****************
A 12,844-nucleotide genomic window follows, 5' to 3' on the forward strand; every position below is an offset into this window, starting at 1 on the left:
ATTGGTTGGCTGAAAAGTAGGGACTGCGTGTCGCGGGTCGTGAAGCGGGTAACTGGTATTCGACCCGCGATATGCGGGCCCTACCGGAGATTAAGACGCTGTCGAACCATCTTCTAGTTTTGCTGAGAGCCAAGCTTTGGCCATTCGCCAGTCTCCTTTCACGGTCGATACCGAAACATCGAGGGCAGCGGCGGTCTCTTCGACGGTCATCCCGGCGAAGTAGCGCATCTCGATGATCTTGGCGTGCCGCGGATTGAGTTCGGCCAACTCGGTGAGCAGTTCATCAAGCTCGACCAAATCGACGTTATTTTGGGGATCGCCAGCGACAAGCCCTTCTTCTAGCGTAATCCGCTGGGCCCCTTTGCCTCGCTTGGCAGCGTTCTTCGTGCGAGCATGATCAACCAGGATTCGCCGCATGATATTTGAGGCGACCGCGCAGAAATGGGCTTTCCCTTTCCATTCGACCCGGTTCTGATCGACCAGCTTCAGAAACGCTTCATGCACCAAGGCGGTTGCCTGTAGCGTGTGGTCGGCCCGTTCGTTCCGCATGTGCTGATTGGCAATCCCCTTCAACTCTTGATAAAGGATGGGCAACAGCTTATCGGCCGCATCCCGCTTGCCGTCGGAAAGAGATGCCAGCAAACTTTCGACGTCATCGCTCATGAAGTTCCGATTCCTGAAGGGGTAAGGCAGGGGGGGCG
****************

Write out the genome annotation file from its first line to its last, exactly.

A 12,844-nucleotide genomic window follows, 5' to 3' on the forward strand; every position below is an offset into this window, starting at 1 on the left:
ATTGGTTGGCTGAAAAGTAGGGACTGCGTGTCGCGGGTCGTGAAGCGGGTAACTGGTATTCGACCCGCGATATGCGGGCCCTACCGGAGATTAAGACGCTGTCGAACCATCTTCTAGTTTTGCTGAGAGCCAAGCTTTGGCCATTCGCCAGTCTCCTTTCACGGTCGATACCGAAACATCGAGGGCAGCGGCGGTCTCTTCGACGGTCATCCCGGCGAAGTAGCGCATCTCGATGATCTTGGCGTGCCGCGGATTGAGTTCGGCCAACTCGGTGAGCAGTTCATCAAGCTCGACCAAATCGACGTTATTTTGGGGATCGCCAGCGACAAGCCCTTCTTCTAGCGTAATCCGCTGGGCCCCTTTGCCTCGCTTGGCAGCGTTCTTCGTGCGAGCATGATCAACCAGGATTCGCCGCATGATATTTGAGGCGACCGCGCAGAAATGGGCTTTCCCTTTCCATTCGACCCGGTTCTGATCGACCAGCTTCAGAAACGCTTCATGCACCAAGGCGGTTGCCTGTAGCGTGTGGTCGGCCCGTTCGTTCCGCATGTGCTGATTGGCAATCCCCTTCAACTCTTGATAAAGGATGGGCAACAGCTTATCGGCCGCATCCCGCTTGCCGTCGGAAAGAGATGCCAGCAAACTTTCGACGTCATCGCTCATGAAGTTCCGATTCCTGAAGGGGTAAGGCAGGGGGGGCG